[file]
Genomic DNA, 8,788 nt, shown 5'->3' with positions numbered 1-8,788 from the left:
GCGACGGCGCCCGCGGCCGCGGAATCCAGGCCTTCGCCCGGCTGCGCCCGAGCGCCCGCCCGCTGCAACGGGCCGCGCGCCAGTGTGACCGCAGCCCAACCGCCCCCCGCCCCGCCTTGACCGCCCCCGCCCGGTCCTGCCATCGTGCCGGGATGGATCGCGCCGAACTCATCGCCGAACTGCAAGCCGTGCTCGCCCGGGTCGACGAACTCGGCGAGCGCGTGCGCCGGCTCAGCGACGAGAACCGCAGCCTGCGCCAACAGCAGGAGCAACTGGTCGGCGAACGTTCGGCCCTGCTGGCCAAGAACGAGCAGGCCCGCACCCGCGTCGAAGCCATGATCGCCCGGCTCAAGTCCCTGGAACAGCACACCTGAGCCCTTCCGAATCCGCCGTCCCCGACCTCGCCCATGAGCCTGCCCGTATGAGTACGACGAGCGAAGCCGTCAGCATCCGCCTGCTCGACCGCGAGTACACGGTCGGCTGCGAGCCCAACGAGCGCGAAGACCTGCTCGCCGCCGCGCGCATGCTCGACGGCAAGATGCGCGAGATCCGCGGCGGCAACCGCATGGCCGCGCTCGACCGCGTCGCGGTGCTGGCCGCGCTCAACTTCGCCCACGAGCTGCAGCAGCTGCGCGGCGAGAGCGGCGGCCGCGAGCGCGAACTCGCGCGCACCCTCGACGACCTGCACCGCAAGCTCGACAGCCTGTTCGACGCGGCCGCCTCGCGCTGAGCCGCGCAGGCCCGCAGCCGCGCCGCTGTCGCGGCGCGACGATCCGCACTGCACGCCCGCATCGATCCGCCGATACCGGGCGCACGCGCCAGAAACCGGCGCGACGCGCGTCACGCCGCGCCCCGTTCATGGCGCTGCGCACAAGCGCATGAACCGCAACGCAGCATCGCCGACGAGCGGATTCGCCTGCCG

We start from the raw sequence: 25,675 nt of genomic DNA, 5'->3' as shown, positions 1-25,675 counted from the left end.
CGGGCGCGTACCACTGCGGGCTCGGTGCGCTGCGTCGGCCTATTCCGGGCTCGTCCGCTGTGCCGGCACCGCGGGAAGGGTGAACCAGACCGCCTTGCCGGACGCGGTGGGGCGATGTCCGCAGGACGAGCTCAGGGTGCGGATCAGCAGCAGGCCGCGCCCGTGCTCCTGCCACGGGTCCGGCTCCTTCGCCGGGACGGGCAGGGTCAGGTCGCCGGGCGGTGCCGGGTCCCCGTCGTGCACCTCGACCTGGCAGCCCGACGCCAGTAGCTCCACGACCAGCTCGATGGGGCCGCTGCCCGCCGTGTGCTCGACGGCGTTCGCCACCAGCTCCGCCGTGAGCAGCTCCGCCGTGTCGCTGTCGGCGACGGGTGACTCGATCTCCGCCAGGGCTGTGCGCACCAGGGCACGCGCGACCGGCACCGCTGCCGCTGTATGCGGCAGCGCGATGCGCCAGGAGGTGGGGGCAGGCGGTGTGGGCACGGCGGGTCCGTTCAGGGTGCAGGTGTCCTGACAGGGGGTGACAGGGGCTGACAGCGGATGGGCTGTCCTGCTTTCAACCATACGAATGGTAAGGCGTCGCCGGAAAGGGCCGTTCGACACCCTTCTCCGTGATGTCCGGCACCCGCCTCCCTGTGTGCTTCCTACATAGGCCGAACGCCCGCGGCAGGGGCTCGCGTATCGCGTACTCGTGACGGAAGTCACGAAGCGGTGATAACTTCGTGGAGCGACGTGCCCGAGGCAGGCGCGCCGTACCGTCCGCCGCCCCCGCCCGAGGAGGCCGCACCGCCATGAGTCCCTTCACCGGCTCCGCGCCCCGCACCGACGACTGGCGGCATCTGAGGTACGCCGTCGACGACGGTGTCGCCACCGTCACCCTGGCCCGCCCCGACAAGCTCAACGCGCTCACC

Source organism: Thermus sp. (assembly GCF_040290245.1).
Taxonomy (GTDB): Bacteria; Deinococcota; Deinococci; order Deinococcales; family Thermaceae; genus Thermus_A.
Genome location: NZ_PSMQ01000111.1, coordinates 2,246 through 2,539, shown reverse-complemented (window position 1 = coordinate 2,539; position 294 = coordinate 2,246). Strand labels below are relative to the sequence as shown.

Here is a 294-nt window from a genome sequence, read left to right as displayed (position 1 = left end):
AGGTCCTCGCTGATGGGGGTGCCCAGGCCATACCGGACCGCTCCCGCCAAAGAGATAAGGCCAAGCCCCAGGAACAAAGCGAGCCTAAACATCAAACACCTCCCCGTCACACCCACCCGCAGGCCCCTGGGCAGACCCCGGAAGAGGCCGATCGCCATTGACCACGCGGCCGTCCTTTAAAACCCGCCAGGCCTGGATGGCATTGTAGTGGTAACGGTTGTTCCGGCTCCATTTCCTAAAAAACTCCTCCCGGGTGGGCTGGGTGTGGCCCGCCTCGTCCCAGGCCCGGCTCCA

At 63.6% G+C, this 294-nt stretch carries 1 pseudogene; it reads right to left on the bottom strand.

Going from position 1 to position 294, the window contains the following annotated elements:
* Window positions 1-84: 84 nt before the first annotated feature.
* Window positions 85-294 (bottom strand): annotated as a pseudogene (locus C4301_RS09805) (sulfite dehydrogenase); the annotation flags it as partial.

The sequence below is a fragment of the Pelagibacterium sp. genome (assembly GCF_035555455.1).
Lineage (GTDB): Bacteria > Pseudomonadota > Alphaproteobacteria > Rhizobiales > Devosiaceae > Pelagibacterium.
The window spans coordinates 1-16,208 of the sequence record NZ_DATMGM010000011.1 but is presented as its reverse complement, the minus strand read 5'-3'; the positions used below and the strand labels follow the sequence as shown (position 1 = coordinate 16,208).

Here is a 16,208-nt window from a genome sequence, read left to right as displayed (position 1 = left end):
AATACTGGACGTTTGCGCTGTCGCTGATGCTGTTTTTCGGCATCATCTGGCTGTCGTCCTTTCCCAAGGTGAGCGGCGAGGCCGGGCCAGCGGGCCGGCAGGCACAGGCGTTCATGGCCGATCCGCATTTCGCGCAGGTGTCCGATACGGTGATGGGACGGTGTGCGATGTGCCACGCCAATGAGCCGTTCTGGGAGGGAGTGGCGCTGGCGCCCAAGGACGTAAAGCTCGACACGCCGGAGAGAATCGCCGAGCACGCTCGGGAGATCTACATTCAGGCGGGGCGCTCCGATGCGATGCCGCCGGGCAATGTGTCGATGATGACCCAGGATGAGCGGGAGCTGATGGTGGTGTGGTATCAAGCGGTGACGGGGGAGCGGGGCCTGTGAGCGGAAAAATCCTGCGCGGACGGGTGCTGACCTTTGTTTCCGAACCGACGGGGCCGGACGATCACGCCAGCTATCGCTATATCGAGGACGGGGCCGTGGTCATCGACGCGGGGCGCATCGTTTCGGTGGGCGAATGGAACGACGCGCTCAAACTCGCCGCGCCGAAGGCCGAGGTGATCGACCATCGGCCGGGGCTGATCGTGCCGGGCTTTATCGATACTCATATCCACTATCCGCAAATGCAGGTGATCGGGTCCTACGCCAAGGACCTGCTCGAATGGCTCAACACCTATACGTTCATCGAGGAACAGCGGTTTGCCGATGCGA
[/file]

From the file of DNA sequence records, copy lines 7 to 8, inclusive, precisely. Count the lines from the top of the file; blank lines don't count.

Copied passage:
Genome location: NZ_PSMQ01000111.1, coordinates 2,246 through 2,539, shown reverse-complemented (window position 1 = coordinate 2,539; position 294 = coordinate 2,246). Strand labels below are relative to the sequence as shown.

Here is a 294-nt window from a genome sequence, read left to right as displayed (position 1 = left end):